Seniors call for changes to MSP premiums

Retired employees association calling for elimination of MSP Premiums for seniors.

Medical Services Plan fees are placing a burden on seniors and should be eliminated, says a Mid-Island retired employees association.

The Nanaimo Mid-Island Branch of the B.C. Government Retired Employees Association says the fees are straining seniors on a fixed income and pensions.

The association says eliminating MSP Premiums for seniors is the main goal but the ultimately it would like to see them eliminated for all residents. The Union of British Columbian Municipalities also called for the elimination of MSP Premium for seniors during its convention in September.

Instead of charging the premiums the association wants the costs to be recovered through the income tax system, creating a system where the more a person makes the more they pay. British Columbia is the only province that funds the health-care system through this kind of model; Alberta eliminated its health premium in 2008. However, Ontario has a health premium as part of its income tax system.

Lawrence Johnson, chairman of the Nanaimo Mid-Island Branch of the B.C. Government Retired Employees Association, said the fees are straining seniors on a fixed income and pensions.

“It has been a significant burden on seniors across the province,” said Johnson.

Johnson said MSP Premiums are a regressive tax and everyone above a certain income level is paying the same amount regardless of the differences of income levels. Premium assistance is available to lower income residents based on income level and family composition. People or families earning $30,000 or less qualify for varying rates, with those earning up to $22,000 qualifying for 100 per cent assistance. Johnson said the problem is when the rate is calculated for people earning more than $30,000. A person or family of three or more making over that amount pays the full rate, which means someone earning $30,000 will pay the same amount as someone making $100,000 or more.

According to spokesperson from the Ministry of Finance fully exempting seniors from MSP Premiums could be viewed as unfair to younger British Columbians.  The rates are also reviewed and adjusted periodically to reflect the rising cost of health care and that people in need are protected. The spokesperson said B.C. have one of the lowest tax burdens in the country.

However, the Johnson said the fees have doubled over the last 10 years and that has negatively impacted the retirement extended health benefits of its members.

MSP Premiums remained unchanged for seven years and then were increased six per cent in in both January 2010 and 2011. The fees are scheduled to increase another six per cent in January 2012.

MSP Premiums represent about 11 per cent of the annual health-care budget. In 2010 the fees generated $1.8 billion for the health-care system.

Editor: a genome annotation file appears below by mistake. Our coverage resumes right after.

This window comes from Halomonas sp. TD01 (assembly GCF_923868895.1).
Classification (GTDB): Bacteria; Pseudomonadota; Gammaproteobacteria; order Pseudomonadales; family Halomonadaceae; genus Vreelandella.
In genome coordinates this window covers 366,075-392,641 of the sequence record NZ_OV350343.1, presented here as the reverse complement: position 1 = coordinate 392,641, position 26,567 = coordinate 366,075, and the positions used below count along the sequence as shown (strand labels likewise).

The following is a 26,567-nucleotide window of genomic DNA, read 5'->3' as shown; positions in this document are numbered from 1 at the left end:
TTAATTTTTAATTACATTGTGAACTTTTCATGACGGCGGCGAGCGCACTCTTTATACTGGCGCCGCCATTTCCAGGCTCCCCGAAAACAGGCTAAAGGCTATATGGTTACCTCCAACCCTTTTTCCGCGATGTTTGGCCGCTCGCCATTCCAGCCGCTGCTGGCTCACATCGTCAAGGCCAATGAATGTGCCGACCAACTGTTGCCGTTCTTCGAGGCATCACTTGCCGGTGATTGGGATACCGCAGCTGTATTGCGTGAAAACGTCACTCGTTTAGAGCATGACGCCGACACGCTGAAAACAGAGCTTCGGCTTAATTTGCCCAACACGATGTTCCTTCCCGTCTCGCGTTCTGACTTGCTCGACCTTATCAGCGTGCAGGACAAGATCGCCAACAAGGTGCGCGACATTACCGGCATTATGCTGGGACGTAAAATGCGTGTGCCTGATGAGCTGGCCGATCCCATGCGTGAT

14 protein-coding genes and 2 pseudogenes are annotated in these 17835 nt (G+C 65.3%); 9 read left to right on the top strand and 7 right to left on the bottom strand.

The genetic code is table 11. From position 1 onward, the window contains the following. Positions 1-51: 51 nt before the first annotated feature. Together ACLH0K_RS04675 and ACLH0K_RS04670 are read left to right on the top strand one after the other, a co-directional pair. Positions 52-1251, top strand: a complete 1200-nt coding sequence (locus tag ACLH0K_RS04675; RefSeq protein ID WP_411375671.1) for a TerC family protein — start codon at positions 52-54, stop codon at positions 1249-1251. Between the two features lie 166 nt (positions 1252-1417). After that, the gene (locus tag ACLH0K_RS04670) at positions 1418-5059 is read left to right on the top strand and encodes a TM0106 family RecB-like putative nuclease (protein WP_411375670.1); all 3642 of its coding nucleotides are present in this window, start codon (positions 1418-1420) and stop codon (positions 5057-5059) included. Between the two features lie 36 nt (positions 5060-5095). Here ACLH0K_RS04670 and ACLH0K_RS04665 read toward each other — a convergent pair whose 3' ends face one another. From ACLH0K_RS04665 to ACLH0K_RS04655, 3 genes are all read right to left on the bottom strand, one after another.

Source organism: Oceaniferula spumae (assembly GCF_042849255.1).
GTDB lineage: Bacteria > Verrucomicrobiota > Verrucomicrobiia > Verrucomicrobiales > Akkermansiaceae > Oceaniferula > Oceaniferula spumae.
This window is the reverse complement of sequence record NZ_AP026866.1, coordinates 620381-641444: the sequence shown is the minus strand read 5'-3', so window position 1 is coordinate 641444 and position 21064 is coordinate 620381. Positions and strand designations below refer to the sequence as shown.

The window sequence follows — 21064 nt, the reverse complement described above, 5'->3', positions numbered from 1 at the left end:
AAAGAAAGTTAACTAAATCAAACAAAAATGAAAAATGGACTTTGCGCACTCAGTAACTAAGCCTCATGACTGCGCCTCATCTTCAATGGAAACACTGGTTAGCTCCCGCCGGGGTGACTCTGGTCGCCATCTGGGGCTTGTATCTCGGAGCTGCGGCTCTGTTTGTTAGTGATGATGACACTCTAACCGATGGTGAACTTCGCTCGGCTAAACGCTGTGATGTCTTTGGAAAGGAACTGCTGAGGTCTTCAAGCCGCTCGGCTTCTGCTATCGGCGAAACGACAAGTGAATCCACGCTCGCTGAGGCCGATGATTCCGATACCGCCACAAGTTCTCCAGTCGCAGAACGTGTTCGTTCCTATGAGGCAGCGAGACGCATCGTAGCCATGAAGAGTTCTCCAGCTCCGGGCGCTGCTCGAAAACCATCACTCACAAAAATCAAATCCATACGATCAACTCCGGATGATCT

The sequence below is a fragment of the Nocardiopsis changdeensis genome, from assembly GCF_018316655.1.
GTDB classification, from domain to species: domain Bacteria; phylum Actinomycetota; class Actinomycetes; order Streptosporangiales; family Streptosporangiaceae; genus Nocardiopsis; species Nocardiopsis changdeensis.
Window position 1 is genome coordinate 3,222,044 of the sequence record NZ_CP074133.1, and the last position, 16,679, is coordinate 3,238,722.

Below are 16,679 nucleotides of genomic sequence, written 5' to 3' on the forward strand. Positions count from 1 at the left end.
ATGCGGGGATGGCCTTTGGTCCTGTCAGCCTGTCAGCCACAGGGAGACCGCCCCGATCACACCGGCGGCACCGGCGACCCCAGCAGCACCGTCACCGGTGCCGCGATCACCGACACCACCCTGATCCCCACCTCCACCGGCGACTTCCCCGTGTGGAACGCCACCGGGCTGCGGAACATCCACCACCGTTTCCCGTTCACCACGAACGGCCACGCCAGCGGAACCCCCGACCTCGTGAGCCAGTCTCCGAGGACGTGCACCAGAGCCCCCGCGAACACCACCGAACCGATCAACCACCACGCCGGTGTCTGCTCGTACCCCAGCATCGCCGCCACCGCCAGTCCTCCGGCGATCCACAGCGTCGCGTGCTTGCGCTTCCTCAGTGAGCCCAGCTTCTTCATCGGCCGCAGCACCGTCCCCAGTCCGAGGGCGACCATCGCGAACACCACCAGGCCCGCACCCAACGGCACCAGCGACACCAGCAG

Just Posted

Man and dog safe as crews handle house fire in Nanaimo’s Old City Quarter

Firefighters were called to 400 block of Machleary Street at 11:30 p.m. Tuesday

Calling all believers: Chemainus Theatre presenting Miracle on 34th Street

Opening night is Friday, Nov. 15, and show will run until Dec. 29

City of Nanaimo asking for opinions about planned downtown mobility hub

Short-term improvements include Front Street bikeway, intersection upgrades and more

LETTER TO THE EDITOR: Beautifying downtown won’t work

You can paint a zebra every colour of the rainbow but it’s still a zebra, says letter writer

Japanese student visit program looking for host families

Families in Nanaimo-Ladysmith being asked to help out with Dec. 6-9 home stay

VIDEO: Disney Plus gives Canadians a streaming platform that nearly matches U.S. version

The Walt Disney Company’s new subscription platform unveiled a comprehensive offering of nearly 500 films

Nearly half of B.C. drivers nervous in winter conditions: BCAA

‘Wait and see’ approach common practice for 32% of B.C. motorists

Autism support dog refused bus access for being a ‘pet’

B.C. grandmother files complaint with TransLink, calls for better awareness of service dogs

Students plan rally at B.C. education minister’s office as district strike enters third week

Saanich School District students plan to rally outside Rob Fleming’s constituency office in Victoria

Sex assault charge stayed against Port Moody mayor

Rob Vagramov appeared in provincial court in Port Coquitlam

73% of B.C. residents agree with a temporary ban on vaping products: poll

54% say they would not date someone who vapes, Research Co. poll suggests

B.C.’s 13-cent gasoline gap still a mystery, Premier John Horgan says

NDP plans legislation this month, seeks action from Justin Trudeau

Former Vancouver Canucks player suing financial advisors for negligence

Jason Garrison claimed his advisors failed to take his circumstances into account

Group walking on thin ice at B.C. lake sparks warning from RCMP

At least seven people were spotted on Joffre Lakes, although the ice is not thick enough to be walked on

Most Read